To make a difference in people’s lives through excellent patient care is both mission and mantra at Banner Health. The interventional cardiology team at Banner University Medical Center Phoenix is focused on effectively escalating patient care as the primary referral site for high-risk and emergent patients in need of revascularization—specifically those with acute MI in cardiogenic shock—across the network of hospitals. A transfer is just a phone call away. Take a closer look at how BUMC Phoenix’s successful Protected PCI program is improving and saving patient lives.
By the numbers, Banner Health is among the top 10 largest nonprofit hospital systems in the country. BUMC Phoenix is part of the health system that operates 29 hospitals, including three academic medical centers, and other related health entities and services in Alaska, Arizona, California, Colorado, Nebraska, Nevada and Wyoming. Banner has evolved from a health system of hospitals into a fully integrated system that includes expanded services through Banner Health Network; Banner Medical Group; and Banner University Medicine, the academic medicine division of Banner Health that merged with the University of Arizona College of Medicine and is anchored in Phoenix and Tucson.
“Ultimately both as physicians and as a hospital, our primary goal is to provide care to the patients we serve,” says Ashish Pershad, MD, the interventional cardiologist who leads the system’s complex PCI program. “That mission embodies the way Banner and physicians working at our medical center think.”
BUMC Phoenix links academic medicine with community care, serving as the go-to facility for patients needing elevation of care, such as a patient on ECMO or a patient who needs an LVAD. Patients transferred to BUMC Phoenix come from throughout the Southwest. About 30 to 40 percent are transferred from community hospitals surrounding Phoenix, while some 20 to 30 percent are referred from county or VA medical centers. Another 10 to 20 percent arrive from the indigent population living near the medical center. Many are post-MI cardiogenic shock patients or those with post-infarct mechanical complications, and many need left ventricular support.
“It’s the [patients who] either are spiraling in spite of treatment or are just too sick to get better,” Pershad says. “Those are the ones who end up coming our way. Most patients are in cardiogenic shock in the setting of either an acute MI or just shock in general, either due to an acute MI or due to a fulminant process like myocarditis or pericarditis, or from valvular disease.”
Most patients arrive already on some form of hemodynamic support, usually in need of either support of a higher magnitude or revascularization. The patients are often older and vulnerable. “So the thought is to regionalize the care so that these high-end procedures are performed at centers that have the most experience so that they can be done thoughtfully and with an eye on cost containment and best practices,” Pershad says.
“The beauty of the Banner system is that it has that capacity,” echoes H. Kenith Fang, MD, chief of cardiothoracic surgery. “Any Banner facility that has a cardiothoracic problem in their emergency room or as an inpatient has access to cardiovascular care.”
Expanding Protected PCI
The interventional team at BUMC Phoenix treats patients in its six cardiac cath labs, two electrophysiology labs, four coronary and peripheral labs and two hybrid ORs. For complex and high-risk PCIs, the team often relies on the Abiomed’s Impella family of left-heart pumps. This spring, the FDA cleared the family of left-heart pumps for treating acute MI patients with cardiogenic shock—which expands the treatment options for 5 to 8 percent of the patients who arrive in Banner’s ER.
The expanded approval allows the use of the left-heart pumps to help stabilize the shock patient’s hemodynamics, unload the left ventricle, perfuse the end organs and rest the heart enough to, ideally, recover full function. The left-heart pumps are the first and only percutaneous temporary ventricular support devices deemed safe and effective for the cardiogenic shock. According to the new labeling: The Impella 2.5, Impella CP, Impella 5.0 and Impella LD catheters, in conjunction with the Automated Impella Controller console, are intended for short-term use (<4 days for the Impella 2.5 and Impella CP and <6 days for the Impella 5.0 and Impella LD) and indicated for the treatment of ongoing cardiogenic shock that occurs immediately (<48 hours) following acute myocardial infarction (AMI) or open heart surgery as a result of isolated left ventricular failure that is not responsive to optimal medical management and conventional treatment measures with or without an intra-aortic balloon pump.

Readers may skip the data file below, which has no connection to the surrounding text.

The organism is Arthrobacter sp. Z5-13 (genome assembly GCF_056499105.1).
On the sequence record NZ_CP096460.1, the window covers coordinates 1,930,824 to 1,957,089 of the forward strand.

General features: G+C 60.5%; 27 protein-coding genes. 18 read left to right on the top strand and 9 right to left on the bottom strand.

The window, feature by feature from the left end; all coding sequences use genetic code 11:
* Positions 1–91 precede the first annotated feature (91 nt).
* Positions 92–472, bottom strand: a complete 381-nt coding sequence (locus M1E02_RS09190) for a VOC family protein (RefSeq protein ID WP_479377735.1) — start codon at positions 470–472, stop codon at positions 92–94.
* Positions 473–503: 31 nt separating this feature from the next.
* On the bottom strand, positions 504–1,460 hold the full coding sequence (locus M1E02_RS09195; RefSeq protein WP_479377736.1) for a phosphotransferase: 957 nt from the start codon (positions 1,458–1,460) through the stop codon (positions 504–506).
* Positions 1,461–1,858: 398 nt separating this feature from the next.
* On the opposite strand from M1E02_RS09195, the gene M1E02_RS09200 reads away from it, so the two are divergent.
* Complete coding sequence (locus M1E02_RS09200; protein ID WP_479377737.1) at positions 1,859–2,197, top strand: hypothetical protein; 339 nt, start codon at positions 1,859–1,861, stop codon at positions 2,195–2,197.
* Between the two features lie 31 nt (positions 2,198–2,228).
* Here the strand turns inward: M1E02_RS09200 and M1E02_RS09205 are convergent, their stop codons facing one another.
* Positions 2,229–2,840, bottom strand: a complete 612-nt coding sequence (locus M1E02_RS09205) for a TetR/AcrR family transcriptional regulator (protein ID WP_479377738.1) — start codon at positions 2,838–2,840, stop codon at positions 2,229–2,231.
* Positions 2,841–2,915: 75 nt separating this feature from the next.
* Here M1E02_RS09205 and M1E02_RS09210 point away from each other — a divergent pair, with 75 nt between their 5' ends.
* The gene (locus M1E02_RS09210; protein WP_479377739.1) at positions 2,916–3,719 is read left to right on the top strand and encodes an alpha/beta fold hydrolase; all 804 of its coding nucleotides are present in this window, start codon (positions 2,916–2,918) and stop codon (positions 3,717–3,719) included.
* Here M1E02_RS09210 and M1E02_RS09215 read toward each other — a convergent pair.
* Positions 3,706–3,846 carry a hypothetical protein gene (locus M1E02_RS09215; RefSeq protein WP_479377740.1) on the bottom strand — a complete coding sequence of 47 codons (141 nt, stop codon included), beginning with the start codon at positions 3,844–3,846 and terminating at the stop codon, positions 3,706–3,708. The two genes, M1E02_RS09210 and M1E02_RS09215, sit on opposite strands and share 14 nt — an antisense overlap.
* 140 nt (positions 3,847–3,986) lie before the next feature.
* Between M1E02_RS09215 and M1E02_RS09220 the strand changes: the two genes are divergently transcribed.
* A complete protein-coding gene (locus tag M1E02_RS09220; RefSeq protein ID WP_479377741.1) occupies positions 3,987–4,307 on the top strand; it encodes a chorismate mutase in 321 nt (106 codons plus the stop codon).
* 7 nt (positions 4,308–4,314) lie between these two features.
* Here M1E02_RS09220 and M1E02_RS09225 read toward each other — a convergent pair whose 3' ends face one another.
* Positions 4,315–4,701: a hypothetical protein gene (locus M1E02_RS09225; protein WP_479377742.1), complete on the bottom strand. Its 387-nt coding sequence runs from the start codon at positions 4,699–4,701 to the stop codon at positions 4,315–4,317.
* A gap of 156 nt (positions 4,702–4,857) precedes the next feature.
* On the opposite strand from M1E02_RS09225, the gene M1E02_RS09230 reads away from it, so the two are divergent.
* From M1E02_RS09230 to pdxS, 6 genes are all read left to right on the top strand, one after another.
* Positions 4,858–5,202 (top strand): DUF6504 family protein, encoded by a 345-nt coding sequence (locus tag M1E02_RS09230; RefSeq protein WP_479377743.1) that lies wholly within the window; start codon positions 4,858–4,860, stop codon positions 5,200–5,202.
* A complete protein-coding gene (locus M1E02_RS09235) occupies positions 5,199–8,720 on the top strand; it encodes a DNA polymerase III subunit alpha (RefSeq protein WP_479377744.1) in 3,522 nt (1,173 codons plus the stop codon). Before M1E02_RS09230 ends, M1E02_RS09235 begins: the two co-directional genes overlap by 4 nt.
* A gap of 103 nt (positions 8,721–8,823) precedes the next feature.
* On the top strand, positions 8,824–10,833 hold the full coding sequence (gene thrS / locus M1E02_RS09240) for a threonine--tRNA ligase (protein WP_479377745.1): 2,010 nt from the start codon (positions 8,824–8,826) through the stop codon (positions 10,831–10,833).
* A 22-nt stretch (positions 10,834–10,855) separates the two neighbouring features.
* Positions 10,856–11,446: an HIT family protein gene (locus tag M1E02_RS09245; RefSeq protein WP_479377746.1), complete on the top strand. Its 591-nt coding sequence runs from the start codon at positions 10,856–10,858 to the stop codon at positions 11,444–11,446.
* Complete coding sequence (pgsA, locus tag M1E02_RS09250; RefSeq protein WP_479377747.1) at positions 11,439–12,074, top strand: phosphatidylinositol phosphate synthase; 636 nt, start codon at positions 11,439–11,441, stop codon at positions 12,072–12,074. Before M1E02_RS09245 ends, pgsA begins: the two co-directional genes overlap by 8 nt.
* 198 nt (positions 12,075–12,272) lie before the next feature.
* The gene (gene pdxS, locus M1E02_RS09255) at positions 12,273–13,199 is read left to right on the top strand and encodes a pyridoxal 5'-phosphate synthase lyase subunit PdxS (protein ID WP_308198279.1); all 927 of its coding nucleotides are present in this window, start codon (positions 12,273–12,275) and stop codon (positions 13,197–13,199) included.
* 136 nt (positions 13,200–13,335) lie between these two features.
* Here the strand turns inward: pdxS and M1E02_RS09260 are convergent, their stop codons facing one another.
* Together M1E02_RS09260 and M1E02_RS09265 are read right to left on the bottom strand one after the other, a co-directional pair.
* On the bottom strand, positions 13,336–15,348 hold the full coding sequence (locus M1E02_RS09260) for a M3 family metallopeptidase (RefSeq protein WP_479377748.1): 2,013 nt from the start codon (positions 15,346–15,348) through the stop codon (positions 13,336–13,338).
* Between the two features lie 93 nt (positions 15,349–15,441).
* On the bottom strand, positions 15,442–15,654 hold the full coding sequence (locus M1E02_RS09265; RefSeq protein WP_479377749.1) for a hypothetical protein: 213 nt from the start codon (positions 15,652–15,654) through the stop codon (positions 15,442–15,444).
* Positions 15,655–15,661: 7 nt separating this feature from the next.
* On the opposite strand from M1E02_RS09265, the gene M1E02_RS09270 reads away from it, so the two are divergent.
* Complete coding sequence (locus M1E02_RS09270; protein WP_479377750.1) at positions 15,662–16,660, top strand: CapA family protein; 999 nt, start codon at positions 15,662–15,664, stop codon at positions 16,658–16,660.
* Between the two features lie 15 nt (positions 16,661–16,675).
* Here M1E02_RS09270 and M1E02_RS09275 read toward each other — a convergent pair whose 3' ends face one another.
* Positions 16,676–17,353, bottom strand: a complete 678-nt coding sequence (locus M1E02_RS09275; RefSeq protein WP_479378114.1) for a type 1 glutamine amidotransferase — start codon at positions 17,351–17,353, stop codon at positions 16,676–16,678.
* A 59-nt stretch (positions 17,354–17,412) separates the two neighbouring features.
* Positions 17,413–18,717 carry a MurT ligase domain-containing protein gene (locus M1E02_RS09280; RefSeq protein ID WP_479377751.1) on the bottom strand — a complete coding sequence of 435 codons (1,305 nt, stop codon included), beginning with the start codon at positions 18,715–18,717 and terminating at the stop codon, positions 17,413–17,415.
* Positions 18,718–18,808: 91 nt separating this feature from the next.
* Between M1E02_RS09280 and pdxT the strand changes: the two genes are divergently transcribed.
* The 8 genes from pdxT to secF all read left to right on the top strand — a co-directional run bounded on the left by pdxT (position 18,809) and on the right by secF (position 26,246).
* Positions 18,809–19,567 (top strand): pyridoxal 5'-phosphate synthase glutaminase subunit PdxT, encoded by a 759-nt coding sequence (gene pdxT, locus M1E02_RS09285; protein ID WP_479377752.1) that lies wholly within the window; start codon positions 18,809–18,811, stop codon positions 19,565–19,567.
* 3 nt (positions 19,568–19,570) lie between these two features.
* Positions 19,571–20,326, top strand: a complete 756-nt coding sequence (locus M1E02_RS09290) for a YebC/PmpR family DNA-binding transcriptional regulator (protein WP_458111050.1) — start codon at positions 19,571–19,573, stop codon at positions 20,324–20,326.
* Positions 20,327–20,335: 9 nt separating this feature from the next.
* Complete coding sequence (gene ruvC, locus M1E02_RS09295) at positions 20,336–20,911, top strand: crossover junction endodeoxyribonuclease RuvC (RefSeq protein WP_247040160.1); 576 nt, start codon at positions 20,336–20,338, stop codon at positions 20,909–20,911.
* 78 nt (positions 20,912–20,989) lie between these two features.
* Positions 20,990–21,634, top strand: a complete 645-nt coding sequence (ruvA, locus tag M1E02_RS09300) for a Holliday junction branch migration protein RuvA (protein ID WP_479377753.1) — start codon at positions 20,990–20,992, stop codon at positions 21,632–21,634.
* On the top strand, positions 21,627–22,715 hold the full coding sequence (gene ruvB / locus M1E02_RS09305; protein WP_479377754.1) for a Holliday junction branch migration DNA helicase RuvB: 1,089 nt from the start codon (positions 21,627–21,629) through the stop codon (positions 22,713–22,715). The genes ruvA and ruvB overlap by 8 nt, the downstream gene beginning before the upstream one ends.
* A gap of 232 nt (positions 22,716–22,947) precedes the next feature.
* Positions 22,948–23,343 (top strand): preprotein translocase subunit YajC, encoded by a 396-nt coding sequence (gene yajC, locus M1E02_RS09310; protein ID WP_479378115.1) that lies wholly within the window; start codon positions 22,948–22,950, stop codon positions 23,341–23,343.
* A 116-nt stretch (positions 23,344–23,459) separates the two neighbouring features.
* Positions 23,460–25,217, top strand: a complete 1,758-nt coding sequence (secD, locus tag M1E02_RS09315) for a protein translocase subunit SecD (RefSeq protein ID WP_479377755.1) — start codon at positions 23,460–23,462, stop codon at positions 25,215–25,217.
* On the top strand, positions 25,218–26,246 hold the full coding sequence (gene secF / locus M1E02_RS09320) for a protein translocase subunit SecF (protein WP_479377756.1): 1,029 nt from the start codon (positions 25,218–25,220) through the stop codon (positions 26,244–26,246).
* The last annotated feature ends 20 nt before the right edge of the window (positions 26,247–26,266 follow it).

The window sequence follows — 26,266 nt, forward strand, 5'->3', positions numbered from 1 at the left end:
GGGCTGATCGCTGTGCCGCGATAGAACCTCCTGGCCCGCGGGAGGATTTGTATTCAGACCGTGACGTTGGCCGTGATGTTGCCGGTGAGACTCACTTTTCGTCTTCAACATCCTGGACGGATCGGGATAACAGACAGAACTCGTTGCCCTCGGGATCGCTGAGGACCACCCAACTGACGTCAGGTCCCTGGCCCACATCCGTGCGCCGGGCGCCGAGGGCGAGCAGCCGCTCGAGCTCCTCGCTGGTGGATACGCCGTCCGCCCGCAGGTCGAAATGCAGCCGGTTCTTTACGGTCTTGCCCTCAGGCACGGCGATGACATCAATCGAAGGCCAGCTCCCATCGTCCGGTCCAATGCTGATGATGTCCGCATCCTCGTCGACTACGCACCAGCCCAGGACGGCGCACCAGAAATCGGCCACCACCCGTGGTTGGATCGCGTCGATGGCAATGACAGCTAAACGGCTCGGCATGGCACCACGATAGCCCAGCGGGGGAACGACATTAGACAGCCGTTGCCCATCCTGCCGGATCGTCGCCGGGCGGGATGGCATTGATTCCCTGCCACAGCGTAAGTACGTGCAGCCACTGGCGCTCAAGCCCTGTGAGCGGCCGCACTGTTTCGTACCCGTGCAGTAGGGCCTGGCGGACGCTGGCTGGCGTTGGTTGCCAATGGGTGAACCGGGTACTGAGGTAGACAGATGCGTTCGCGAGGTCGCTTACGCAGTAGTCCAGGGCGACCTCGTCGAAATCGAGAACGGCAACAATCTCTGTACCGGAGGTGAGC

Pershad views the FDA approval as proof the pumps works for patients in shock. “It is definitely a stamp of approval and clearly I think will make it easy for patients now to have access to this technology,” he notes. “For the naysayers, this clearly is one of those defining moments. Listen, this is something you have to take note of and can save lives.”
Fang adds an exclamation point. “Having Impella within your program elevates you to a higher level because it allows you…to take patients to surgery that are higher risk than you normally would never have.”
It Takes a Village
The BUMC Phoenix team has fine-tuned the transfer process. Any physician can call a single phone number 24/7/365.
“At least once or twice a week, when patients present to these outside hospitals with cardiogenic shock or myocardial infarctions, and once they receive a coronary angiography, it’s determined that the coronary anatomy is too complex, high risk, ejection fraction is low,” says Interventional Cardiology Fellow Kamaldeep Singh, MD. “Patients are transferred to us. We have a heart team discussion about [what] the best revascularization approach is. A lot of times our surgeons decide that Impella-assisted PCI is the best option because we’ve had such great results with it.”
Interventional cardiologists and cardiothoracic surgeons work together closely. “It’s collaborative,” Fang says. “I’ll talk to my interventional cardiologist who’s sitting right there and between the two of us, we will determine what is the safest option, what’s the best option for the patient.”
Protected PCI is often the best option because it ensures blood flow to the myocardium during the intervention. “You’re not concerned in treating complex anatomy with rotational atherectomy or prolonged balloon dilations,” says Interventional Cardiology Fellow Sundeep Adusumalli, MD. “You buy yourself time, to figure out the best strategy for your patient and do a more complete job because you know you have support.”